So, let’s get right to it!

Before we even left home, about $9477 had already gone into the trip (flights, insurance, Eurail passes, gear etc).


For a little over a month in Asia, we spent about $3034, averaging $82 a day. I’d consider that a mid-level comfortable budget – we certainly didn’t deny ourselves anything (especially when it came to food and drink – it was our honeymoon, after all) but we didn’t stay in ritzy places or do anything super extravagant. We travelled by land – buses, trains – and took some taxis as well as hiring scooters. See also: individual country spending breakdowns for Thailand, Cambodia, and Vietnam.


For three months in Europe (with a week in the UK) we spent about $10,959 for a daily average of $117. I would consider this a comfortable backpacking budget. We were more conscious of our spending, but we ate well, slept reasonably comfortably, and spent probably about $1000, off the top of my head, on experiences (renting a BMW, canyoning, etc). We splurged more on food in Italy and Greece than in other places, and volunteered for food and board for a few weeks. Generally, we found hostels not good value as a couple and only ended up staying in dorms a handful of times – cheap hotels were our usual MO and we couchsurfed a few times.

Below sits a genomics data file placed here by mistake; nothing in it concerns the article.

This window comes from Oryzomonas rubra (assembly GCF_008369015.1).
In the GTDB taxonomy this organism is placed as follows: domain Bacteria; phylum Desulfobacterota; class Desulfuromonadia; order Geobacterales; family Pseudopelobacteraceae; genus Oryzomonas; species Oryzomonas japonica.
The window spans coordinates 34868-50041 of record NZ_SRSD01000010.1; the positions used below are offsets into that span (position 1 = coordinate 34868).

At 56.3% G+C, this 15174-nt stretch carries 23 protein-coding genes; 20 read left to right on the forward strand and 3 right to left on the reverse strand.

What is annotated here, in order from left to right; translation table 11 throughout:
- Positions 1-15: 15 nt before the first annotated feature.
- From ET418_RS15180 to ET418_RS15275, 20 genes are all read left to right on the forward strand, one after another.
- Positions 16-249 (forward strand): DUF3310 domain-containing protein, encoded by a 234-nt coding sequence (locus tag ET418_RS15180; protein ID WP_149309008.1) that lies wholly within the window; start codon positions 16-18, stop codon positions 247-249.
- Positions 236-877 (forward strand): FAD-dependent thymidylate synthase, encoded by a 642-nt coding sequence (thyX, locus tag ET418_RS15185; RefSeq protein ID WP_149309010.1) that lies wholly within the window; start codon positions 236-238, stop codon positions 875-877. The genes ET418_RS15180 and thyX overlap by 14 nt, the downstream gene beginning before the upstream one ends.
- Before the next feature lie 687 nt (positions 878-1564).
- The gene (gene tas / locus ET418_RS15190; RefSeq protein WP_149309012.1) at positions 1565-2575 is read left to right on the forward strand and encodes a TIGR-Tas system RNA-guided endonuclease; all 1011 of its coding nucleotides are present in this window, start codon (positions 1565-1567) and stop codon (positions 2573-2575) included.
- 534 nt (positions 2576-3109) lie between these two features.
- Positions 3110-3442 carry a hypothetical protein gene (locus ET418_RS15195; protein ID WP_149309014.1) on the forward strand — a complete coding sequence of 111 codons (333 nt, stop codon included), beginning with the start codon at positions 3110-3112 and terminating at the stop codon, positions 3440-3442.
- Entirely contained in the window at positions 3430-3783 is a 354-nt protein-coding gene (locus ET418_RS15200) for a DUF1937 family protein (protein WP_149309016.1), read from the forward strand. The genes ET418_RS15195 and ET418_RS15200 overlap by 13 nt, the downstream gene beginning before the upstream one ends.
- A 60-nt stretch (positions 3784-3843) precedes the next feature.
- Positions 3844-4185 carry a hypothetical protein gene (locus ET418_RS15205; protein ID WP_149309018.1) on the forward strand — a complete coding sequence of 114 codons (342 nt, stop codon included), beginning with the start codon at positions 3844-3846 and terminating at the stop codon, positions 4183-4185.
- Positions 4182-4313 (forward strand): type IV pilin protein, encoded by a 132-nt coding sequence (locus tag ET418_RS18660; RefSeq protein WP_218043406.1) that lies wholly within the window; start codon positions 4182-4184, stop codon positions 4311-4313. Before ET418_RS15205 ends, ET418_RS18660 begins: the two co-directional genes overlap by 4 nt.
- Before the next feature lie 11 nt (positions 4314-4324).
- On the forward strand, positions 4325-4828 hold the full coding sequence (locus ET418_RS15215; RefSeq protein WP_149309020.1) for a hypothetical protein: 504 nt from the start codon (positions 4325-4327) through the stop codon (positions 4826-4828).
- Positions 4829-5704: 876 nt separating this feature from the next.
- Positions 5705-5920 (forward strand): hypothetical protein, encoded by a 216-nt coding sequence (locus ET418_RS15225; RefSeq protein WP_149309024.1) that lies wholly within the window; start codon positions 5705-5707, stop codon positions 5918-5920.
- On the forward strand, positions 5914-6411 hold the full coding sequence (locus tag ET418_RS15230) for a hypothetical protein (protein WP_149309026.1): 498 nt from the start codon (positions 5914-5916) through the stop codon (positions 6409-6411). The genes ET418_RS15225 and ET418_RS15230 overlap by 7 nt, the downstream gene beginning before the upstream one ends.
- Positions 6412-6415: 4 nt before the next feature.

Alas, I don’t have exact data on our US spending as our iPhone crapped out right before the end of our trip. I do remember that we been averaging about $110 a day, so I’ll go with that and extrapolate that for the whole six weeks. That brings us to roughly $4840. Except for a few pricey nights on the east coast (Boston, WTF?), we mainly stayed in $40-50 motels or with incredibly generous and welcoming blog friends. We ate a TON of (good, cheap) Mexican food, BBQ, and at tiny diners. Can I just say: North America is the only region where even we had to admit portion defeat? Thank you for providing such excellent value for money. I would call this a frugal mid-level budget; we travelled in relative luxury, an American sedan (practically a truck by NZ standards) , splurged on Disneyland and hiring a motorbike.